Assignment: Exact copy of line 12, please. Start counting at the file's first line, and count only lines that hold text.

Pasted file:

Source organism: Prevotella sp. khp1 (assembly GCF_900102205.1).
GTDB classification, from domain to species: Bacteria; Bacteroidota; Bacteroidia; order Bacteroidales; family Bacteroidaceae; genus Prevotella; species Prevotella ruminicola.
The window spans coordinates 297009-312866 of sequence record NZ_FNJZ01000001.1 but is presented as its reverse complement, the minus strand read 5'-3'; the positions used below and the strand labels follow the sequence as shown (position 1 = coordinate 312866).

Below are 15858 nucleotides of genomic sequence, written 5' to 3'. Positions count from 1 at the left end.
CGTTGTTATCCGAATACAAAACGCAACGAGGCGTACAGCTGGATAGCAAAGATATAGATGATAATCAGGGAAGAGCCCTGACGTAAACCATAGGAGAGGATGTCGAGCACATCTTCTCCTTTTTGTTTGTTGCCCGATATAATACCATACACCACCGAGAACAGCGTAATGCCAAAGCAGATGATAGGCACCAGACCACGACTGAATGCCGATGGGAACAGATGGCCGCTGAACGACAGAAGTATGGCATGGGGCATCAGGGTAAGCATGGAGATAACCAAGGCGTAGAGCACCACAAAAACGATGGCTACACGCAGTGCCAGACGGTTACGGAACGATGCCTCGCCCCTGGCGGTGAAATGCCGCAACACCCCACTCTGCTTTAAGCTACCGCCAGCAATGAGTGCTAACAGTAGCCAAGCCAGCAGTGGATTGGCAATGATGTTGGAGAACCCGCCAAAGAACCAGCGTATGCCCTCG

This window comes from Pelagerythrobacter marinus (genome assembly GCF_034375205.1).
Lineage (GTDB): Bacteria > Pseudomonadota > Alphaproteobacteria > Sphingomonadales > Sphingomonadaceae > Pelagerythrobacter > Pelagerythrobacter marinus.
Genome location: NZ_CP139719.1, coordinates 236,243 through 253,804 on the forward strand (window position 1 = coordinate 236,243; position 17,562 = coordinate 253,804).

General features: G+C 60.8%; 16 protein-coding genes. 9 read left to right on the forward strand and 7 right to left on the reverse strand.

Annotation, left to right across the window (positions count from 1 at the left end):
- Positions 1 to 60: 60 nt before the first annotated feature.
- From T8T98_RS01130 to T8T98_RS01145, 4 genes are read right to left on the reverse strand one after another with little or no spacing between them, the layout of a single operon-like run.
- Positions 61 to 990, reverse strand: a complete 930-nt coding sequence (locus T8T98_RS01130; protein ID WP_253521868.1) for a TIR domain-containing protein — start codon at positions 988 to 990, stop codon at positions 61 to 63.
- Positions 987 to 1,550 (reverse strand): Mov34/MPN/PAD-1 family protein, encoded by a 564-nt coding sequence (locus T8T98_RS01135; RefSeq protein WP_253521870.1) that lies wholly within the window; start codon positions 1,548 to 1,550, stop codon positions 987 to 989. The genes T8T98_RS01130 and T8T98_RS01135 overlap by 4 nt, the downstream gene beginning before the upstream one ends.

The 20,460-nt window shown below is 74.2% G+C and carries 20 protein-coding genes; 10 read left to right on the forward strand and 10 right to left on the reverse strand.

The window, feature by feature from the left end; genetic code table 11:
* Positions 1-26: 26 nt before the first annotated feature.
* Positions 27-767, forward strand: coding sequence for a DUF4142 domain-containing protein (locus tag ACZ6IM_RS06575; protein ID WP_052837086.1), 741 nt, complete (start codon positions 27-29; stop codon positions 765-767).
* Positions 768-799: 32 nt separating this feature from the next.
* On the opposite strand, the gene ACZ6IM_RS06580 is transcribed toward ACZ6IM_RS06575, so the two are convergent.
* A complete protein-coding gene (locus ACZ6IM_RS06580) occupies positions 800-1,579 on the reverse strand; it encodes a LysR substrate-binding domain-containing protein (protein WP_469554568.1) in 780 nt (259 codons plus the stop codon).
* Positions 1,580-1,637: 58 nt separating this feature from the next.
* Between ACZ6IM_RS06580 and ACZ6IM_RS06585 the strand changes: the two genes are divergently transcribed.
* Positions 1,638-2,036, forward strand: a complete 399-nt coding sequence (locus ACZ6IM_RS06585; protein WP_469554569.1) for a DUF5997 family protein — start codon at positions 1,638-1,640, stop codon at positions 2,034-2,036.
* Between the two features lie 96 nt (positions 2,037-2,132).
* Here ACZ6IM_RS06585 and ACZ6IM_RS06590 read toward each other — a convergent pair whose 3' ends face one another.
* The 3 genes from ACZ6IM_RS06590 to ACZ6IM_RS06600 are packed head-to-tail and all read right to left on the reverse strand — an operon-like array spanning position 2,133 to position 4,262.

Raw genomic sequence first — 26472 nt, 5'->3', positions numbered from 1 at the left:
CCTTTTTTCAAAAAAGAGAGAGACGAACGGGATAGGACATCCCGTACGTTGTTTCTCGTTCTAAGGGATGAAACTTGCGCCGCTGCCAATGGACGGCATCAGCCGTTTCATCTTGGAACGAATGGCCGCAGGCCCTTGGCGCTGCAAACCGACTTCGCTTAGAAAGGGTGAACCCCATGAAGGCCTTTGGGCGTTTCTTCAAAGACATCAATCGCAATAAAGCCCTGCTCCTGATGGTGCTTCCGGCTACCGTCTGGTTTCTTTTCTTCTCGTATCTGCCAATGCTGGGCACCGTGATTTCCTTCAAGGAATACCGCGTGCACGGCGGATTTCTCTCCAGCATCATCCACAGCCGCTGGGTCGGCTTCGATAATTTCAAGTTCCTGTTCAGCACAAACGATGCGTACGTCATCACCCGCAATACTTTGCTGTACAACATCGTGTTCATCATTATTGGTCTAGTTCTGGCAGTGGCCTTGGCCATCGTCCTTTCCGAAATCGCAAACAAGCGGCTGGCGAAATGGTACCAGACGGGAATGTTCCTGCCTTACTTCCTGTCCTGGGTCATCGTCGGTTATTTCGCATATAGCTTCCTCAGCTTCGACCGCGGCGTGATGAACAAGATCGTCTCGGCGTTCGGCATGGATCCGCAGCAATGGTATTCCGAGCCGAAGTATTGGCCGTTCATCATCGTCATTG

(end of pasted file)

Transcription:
- From T8T98_RS01130 to T8T98_RS01145, 4 genes are read right to left on the reverse strand one after another with little or no spacing between them, the layout of a single operon-like run.